Their story is largely unknown because one emerging sect of Christianity, which has come to be known as the orthodoxy, strove for dominance and turned against the other Christians, including the Gnostics, and imposed a religious order they insisted others conform to. Texts were banned and lost, opposing viewpoints were condemned as “heretical” and as the New Testament canon was gradually pieced together, most of the Gnostic texts were excluded. As the Christian orthodoxy adhered itself to the Roman Empire and gained political power and prominence, other groups not conforming with the orthodox views were deemed illegal by the government and driven underground. Gnosticism was declared a heresy by the established orthodoxy in the early days of Christianity. The rays of truth contained withing the original and mystical teachings of Christ, the God-intoxicated Mystic Guide started to fade away. The valuable esoteric stream of Christ 's message was buried under the darkness.

A Revolutionary Discovery

In December 1945 while gathering soil a peasant of Egypt came across a large boulder, and buried beneath it, found an old earthen-ware jar. The jar contained dozen old books, bound in shriveled brown leather. The books later ended up in the Coptic Museum in Old Cairo. This came to be famously know as the Nag Hammadi Text which contained ancient sheets of papyrus dated around AD 350 and some where even older. Nag Hammadi is the name of a town in upper Egypt where these ancient manuscript were discovered. Written in Coptic language, all had been translated from Greek, the language in which New Testament was written. They were the lost gospels from the earliest years of the Church. Among them were the Gospels of Thomas and Philip, Gospel of Truth, the 'Secret Books' of James and John.

The Nag Hammadi Library, as the collection of the books became known, was not translated into English, or made widely available, until the 1970s. When they finally emerged to wider audience, people were amazed by what they read. Here were books, written by self-confessed Christians, in the earlier years of Christianity, which bore little resemblance to the texts contained in the Bible (New Testament consisting of the four canonical gospels).

These books called themselves Gospels and claimed to transmit the sayings and the teachings of Jesus. Why, then, were their contents so dramatically different from the familiar four gospels of the Bible? Did these books hold truths that had been lost - or - concealed - from Christians for hundreds of years?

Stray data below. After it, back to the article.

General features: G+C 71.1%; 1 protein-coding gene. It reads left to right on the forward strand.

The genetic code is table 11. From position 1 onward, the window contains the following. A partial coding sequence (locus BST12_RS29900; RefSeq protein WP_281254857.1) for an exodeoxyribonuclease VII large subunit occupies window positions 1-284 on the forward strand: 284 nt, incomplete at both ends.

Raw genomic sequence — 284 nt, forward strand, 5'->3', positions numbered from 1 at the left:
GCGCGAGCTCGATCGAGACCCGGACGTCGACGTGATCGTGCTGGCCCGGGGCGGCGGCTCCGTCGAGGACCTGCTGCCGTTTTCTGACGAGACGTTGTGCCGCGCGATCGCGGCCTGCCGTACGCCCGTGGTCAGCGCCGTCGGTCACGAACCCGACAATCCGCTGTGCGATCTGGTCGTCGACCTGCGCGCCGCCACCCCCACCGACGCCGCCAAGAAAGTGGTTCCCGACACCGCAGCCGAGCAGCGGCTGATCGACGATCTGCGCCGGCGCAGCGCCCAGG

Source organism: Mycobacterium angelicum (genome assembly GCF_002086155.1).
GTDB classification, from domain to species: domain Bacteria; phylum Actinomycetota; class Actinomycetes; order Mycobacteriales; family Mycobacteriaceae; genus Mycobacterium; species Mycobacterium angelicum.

Theologians had always known that there were disagreements in the early Church about the events of Jesus' life and death, and what Christians should make of them. Jesus left behind no writings, and nothing resembling a recitable creed. He had wandered preachings through the fishing villages on the Sea of Galilee in northern Palestine for only two or three years before he was crucified. No record of him survived in any diary or letter composed during his lifetime. Three decades after his death, still no one had sat down to write his life story; or if they had, their writings had not survived.

The writers of the text found near Nag Hammadi claimed to be inspired by Jesus and to tell the truth. Yes the message - or rather messages - offered by these books were very different from the teachings of the Bible. Here were sayings of Jesus that had never been heard before - some of them bewilderingly enigmatic.

Perhaps most remarkable, in some of the new-found texts the death and resurrection of Jesus are not mentioned at all, while in others these most fundamental of Christian doctrines are roundly dismissed as untrue, naive and simplistic.

Gnostic View of Jesus

Jesus said: 'He who will drink from my mouth will become like me. I myself shall become he, and the things that are hidden will be revealed to him.' - The Gospel of Thomas
A Gnostic view of Jesus could lead Christians to reject the most fundamental of Christian beliefs; the redeeming power of Jesus's death and resurrection. In the Church doctored Bible, Christians come to understand their Saviour's role in terms of his death and resurrection. Contrast to that, to Gnostics - knowledge of God (ma'arefa in Sufi term) alone was salvation and the original teachings of Christ again and again emphasize on that, found well spread across different 'lost and hidden gospels.'

Some of the Gnotics argued that, though Jesus was a divine guide (Rasul in Quranic term), helping his followers toward gnosis, he was not, strictly speaking, essential to the process. In the texts of such Gnostics, Jesus teaches that gnosis is hidden within the individual; it needs no divine intercession to uncover it. To know oneself, according to these pure Gnostics, is to know God.

For some Gnostics, Jesus's death was neither necessary nor desirable: Jesus saved men through the knowledge he brought them, not by suffering and dying like one of them. Indeed, because some Gnostics believed that all matter was corrupt, and that Jesus was pure (sinless, blameless), they concluded that Jesus was not human, even if he looked like it. Nor could he have died on the cross.

Christ warns of those who 'proclaim the doctrine of a dead man.'